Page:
One such partnership is between Targeted Solutions and Planned Parenthood of Southeastern Pennsylvania (PPSP). Currently, PHMC offers HIT consulting services via Targeted Solutions to PPSP, which has 12 locations throughout the region. Services include go-live project management and coordination, needs assessment, workflow analysis and advising on best practices for transitioning from paper health records to EHR.

Through this work, we will help providers and administrators usher their practices and patients into the next stage of technology. This work can directly improve care quality and accessibility.”

“Planned Parenthood’s services are crucial to Southeastern Pennsylvania,” says Anne Lynn, MPH, health information technology specialist II at PHMC. “Through this work, we will help providers and administrators usher their practices and patients into the next stage of technology. This work can directly improve care quality and accessibility.” Transitioning from paper to electronic health records is a major interdepartmental project with which PHMC has many years’ experience, both from transitioning its own health centers to EHR in 2007 and through PHMC’s work with PA REACH East, the Regional Extension Center in eastern Pennsylvania dedicated to helping healthcare practices meet the federal standard of care with EHRs known as Meaningful Use.

“When we began planning for our transition to electronic medical records, it was clear to me that we did not have all the necessary expertise in-house,” says Ilene Marker, vice president for patient services at PPSP. “We were delighted to find Targeted Solutions. Their experience supporting electronic medical records transitions, range of skills within the group and collaborative work model have helped us launch the project with confidence and clarity. We are very pleased to be partnering with them on this critical undertaking.”

For more information about EHR assistance for your health center, contact Michael Bedrosian, managing director of information systems for PHMC, at
This email address is being protected from spambots. You need JavaScript enabled to view it..

Public Health Directions sat down with Caryn Gratz, managing director of behavioral health at PHMC, to talk about her beginnings as a social worker, her passion for behavioral health and her plans for PHMC’s behavioral health network in 2013.

QWhat attracted you to the work of behavioral health?
Were you always in this field?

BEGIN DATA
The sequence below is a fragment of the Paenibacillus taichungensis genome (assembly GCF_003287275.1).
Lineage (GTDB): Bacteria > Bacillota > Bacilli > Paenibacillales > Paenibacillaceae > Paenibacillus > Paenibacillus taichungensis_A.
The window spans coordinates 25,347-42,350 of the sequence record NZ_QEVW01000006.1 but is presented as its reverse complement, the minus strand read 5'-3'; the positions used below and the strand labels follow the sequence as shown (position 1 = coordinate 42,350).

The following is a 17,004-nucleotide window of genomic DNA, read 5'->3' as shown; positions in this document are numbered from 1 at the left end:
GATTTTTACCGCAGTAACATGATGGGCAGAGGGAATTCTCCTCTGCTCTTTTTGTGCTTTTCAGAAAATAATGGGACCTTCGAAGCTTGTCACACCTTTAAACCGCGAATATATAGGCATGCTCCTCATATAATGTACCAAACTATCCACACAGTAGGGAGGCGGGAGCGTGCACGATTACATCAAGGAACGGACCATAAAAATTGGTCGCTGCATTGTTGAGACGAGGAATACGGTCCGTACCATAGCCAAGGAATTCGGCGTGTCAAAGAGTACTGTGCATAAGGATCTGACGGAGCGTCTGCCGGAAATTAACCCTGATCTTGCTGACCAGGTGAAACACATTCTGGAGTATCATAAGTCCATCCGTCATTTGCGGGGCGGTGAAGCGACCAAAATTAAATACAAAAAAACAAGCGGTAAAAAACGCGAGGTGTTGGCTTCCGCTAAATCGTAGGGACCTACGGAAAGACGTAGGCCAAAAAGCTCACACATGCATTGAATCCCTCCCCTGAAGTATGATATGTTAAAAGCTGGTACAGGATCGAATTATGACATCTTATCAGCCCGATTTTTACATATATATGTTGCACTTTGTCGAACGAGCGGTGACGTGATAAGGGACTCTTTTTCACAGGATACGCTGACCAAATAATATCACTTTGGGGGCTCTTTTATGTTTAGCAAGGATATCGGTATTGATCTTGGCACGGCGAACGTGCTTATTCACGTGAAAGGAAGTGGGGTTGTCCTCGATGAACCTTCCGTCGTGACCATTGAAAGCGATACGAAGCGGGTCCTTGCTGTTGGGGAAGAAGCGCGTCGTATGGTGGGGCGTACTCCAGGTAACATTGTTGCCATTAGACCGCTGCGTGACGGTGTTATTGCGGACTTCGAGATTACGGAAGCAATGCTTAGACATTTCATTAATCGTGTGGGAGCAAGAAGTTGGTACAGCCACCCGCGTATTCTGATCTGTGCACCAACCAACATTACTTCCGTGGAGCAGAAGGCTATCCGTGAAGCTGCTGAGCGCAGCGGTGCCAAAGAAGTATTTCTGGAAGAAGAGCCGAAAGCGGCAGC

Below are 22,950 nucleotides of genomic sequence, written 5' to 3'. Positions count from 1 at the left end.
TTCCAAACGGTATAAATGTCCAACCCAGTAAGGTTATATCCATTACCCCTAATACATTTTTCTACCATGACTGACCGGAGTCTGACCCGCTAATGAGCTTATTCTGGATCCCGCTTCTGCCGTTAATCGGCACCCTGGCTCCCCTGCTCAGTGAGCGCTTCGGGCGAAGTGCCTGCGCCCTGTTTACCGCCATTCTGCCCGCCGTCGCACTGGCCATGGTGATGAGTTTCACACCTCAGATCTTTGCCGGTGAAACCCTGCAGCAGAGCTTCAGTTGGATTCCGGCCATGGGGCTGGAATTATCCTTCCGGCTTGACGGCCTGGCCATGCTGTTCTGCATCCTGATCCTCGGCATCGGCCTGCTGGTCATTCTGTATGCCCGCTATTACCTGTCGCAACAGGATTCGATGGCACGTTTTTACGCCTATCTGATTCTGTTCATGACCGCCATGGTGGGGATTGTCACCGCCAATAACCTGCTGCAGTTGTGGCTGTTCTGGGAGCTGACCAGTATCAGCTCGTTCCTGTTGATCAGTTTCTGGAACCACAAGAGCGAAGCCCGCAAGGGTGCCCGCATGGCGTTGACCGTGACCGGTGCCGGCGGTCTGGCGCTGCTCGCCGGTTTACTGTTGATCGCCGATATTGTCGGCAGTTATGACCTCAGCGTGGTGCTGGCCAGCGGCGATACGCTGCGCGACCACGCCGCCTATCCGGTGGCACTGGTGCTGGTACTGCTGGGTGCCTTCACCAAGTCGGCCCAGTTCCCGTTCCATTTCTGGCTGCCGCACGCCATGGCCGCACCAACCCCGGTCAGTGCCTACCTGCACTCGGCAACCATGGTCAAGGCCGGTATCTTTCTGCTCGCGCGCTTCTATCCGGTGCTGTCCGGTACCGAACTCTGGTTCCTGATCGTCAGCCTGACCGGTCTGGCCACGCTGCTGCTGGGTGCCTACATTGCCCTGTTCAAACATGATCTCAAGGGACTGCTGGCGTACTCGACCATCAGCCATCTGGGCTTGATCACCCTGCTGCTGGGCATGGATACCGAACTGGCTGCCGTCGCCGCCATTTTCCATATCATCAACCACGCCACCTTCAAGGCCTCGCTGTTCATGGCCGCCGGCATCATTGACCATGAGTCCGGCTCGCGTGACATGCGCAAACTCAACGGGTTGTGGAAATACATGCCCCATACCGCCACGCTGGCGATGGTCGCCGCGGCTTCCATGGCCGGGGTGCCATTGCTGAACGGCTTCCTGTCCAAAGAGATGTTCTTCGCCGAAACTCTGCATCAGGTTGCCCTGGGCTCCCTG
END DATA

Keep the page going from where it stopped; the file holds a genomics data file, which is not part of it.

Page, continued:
AI’ve been in the field of behavioral health for over 25 years. Initially, I started as a social worker because I loved working directly with people and making a difference in their lives. Later on, I moved from direct care with adults to a more administrative, holistic role—enforcing system-wide change by influencing the structure of programs.

QYou’ve been working here since October 2012.
What impresses you about PHMC’s behavioral health network?

AIts diversity. PHMC’s behavioral health network has such a diverse range of programming. We have a lot of expertise and knowledge in a lot of areas, ranging from addiction services to sexual abuse.

QWhat are some of the challenges of managing
a behavioral network program this large?

A[Laughs] Well, on the flip side, the pro can also be a con. Our diversity is both impressive and challenging. But the actual challenges have more to do with reacting to changes in funding streams and policies.

Who or what inspires you as you carry out this work?

ABefore I came here, I was fortunate enough to be mentored by the individuals responsible for deinstitutionalizing behavioral health and bringing clients into the community and helping them navigate the system. It was a good learning experience and it offered me an invaluable perspective on the effects that transformation and recovery can have on clients. It also gave me more depth about behavioral health.

QWhat are some of your team’s plans for PHMC’s
behavioral health network this year?

AOne of our primary focuses is the integration of primary and behavioral care under PHMC. We also want to emphasize the infusion of quality initiatives. In the midst of financial and political changes, we challenge ourselves to maintain a high level of quality for our clients. We believe we can find creative ways to work with our clients and their families. Finally, we want to continue to grow and expand through partnerships with other organizations in the community.